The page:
Amanda Corcoran says not all children have returned yet, and for some today is their first day back, so a fuller picture will be available next month. We are in a better position with contingency plans, knowing what works and can quickly put them in place.  Support from parents is absolutely key. A letter has gone to parents giving them an update and thanking them for their support. Information has been sent to Governors as well. To answer the question of reaction to vaccines will require a talk with public health or our clinical team. Cllr Joanna Midgely (Exec Member for Health and Care – Chorlton Park) adds that GPs can offer advice and confirms that there is a 12-point action plan for dealing with COVID in the autumn with support for schools and colleges key.

 

Cllr Linda Foley (Disdbury East) asks whether a firebreak during the October half term is planned. Amanda Corcoran suggests it is just press speculation. Cllr Garry Bridges (Exec Member for Children’s Services – Old Moat) adds that everyone is keen to make this year as normal as possible, and ministerial briefings leading to press speculation are unhelpful.

 

Cllr Rob Nunney (Woodhouse Park) asks whether the third of 16-17-year-olds who have been vaccinated is because of slow roll out or is there reluctance to take the jab? Cllr Reid has heard some schools will keep bubbles, and raises concerns that this means large numbers of children will be sent home, also about attendance, exams and university’s resistance to face to face tuition.

 

Amanda is unsure about schools retaining bubbles but suggests some measures such as staggered lunch breaks have led to a calmer environment. Only those who test positive will self-isolate. Attendance, it is early days so will need to review, but with fewer children required to self-isolate it will improve.  Exams, at the moment the view is that they will go ahead, with topics to be covered identified soon. Universities with increased numbers of students may have opted for virtual rather than onsite tuition.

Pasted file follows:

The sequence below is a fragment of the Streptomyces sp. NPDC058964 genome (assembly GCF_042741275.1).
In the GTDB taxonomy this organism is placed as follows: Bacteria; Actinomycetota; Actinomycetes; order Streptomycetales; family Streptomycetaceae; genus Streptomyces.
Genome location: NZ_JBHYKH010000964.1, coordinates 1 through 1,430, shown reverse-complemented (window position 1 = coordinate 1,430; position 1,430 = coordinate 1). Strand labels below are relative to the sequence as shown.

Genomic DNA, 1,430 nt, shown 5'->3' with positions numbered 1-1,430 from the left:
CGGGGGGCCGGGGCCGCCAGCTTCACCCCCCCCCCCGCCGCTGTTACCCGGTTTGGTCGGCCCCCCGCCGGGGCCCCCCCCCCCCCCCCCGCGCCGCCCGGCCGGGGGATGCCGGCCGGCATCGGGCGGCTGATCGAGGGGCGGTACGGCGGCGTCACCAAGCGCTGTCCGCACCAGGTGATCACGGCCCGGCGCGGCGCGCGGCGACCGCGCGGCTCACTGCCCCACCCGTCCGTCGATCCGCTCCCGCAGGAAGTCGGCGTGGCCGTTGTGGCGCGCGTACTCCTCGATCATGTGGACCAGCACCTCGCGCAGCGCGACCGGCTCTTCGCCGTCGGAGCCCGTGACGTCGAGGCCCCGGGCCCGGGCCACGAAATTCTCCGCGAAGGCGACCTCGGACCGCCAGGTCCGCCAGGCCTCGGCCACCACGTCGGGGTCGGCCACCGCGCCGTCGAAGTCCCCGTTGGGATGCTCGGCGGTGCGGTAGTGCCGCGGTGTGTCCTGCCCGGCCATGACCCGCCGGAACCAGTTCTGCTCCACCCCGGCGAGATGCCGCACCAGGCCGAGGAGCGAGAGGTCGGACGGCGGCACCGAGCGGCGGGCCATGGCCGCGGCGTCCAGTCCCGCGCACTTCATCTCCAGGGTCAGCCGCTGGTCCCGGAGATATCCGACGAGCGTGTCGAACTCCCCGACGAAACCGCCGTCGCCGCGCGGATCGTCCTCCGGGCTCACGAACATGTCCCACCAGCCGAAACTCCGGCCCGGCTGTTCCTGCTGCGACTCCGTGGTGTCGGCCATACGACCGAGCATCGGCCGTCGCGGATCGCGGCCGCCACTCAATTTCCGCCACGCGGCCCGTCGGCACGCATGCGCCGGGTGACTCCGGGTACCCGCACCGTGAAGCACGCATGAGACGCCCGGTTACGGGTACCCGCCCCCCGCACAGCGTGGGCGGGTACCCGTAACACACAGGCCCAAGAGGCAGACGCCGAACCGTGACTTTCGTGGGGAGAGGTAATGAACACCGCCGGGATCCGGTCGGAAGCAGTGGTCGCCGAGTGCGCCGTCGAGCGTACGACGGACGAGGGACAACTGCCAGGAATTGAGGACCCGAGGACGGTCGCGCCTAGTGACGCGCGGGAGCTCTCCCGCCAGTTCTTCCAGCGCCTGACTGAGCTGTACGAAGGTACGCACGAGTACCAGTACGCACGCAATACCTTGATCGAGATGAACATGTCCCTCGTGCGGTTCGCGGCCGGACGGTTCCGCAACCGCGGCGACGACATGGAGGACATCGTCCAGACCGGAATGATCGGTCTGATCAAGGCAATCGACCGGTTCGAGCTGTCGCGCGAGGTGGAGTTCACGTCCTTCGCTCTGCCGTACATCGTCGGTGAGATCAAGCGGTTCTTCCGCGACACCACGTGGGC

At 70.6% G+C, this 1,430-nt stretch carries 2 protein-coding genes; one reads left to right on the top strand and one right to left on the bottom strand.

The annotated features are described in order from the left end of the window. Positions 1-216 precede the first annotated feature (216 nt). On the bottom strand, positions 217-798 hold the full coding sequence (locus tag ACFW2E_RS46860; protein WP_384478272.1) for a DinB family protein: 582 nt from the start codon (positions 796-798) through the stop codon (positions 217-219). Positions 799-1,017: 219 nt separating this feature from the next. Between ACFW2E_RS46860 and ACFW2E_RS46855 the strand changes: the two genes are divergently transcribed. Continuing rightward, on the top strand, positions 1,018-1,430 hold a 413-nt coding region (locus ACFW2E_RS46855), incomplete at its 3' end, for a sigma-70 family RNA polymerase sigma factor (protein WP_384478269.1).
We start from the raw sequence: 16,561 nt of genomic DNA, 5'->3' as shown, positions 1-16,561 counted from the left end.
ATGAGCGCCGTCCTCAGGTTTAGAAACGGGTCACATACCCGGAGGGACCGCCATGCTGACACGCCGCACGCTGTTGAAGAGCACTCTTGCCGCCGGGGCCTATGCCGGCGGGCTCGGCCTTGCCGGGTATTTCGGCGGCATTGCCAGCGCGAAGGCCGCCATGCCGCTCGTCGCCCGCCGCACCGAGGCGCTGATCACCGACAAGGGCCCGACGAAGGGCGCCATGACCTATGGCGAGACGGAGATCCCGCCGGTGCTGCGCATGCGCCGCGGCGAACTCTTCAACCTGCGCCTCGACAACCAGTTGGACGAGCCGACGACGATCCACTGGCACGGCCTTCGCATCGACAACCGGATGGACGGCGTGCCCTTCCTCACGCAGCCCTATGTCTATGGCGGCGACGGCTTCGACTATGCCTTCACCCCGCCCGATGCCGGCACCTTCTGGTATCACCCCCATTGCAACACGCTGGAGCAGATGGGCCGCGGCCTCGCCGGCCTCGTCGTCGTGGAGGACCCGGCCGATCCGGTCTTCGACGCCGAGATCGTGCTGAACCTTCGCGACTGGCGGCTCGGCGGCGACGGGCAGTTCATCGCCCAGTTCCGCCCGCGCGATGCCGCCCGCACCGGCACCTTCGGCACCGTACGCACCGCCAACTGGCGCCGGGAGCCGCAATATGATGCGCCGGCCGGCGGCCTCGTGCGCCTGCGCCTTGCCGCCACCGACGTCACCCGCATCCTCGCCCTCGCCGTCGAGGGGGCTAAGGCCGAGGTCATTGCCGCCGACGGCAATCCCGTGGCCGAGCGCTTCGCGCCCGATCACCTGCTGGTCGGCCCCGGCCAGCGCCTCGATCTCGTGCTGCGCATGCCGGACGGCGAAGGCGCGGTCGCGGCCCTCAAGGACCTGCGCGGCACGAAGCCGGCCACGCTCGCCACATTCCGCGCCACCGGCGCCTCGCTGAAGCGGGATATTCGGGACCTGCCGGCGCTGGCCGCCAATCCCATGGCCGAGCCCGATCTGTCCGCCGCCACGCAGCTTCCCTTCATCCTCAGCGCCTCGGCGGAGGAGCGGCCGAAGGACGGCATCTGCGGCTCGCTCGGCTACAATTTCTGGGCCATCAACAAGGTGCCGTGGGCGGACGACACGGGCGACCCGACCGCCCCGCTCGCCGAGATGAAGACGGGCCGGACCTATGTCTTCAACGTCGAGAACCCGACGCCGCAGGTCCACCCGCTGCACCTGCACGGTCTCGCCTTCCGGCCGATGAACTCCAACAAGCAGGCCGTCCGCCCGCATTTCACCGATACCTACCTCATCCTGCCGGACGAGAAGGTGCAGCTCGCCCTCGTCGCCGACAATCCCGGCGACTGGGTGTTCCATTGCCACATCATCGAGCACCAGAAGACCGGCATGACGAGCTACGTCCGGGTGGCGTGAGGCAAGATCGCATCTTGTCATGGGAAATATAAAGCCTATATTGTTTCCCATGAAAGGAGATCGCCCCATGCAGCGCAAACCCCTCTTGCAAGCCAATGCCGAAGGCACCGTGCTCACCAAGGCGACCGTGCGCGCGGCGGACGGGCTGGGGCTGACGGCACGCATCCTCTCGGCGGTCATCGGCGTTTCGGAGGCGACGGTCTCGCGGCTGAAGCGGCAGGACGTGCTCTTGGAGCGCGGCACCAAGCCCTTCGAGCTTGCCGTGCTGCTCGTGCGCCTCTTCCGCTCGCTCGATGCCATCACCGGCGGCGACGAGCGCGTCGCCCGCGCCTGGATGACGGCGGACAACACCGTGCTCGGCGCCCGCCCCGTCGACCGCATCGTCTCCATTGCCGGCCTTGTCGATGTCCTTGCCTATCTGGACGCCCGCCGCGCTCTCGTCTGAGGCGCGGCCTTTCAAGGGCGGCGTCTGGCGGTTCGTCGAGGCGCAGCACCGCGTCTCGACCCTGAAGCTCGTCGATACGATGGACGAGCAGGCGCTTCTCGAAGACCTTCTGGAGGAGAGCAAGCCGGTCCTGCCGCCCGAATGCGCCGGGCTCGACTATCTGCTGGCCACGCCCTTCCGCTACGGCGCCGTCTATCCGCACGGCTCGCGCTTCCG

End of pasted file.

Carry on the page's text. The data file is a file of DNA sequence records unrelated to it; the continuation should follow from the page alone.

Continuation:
Cllr Reid asks for a written COVID update with some statistics for the October Scrutiny Committee. Cllr Midgely states that work continues to increase take up of vaccines by 16-17-year-olds with regular clinics at 6th form colleges and via comms such as instagram. Cllr Foley asks for clarification on attendance, whether it has to match the national average to be good? Amanda responds that figures nationally for last year have yet to be published. Cllr Foley stresses that school attendance in Manchester and the North West was adversely affected due to lock-downs in the last school year compared to other parts of the country, and this should be made clear in any pending school inspections.

 

Item 6 Mental Health Services in Schools: Amanda states the focus of the paper is on how the local authority with partners have enabled schools and settings to support the wellbeing and mental health of children and young people. It includes the M Thrive in Education offer and that from Healthy Schools, and also an update on the Anxiety-Based Schools Avoidance pathway developed over the last 18 months. In response to a complaint to the ombudsman, the report includes in the appendices an updated section 19 policy (a local authority’s duty to provide suitable education for children who otherwise may not receive such). An update on elective home education (EHE) is also provided.

 

Kimberley Evans (Team Lead for Healthy Schools in Manchester) gave an update on the involvement of Healthy Schools in conjunction with M Thrive in Education. Healthy Schools covers all areas of public health education in Manchester, anything from drugs and alcohol, relationships and sex education, to social, emotional, and mental health. The collaborative and joined-up approach through M Thrive in Education has improved outcomes for schools for example in the work of school nurses where holistic support for schools is identified so averting clinical needs. School Health Checks will be made available in a responsive way to meet requirements. Emphasis will be on physical activity and links to mental health and the obesity issues coming out of lock-down.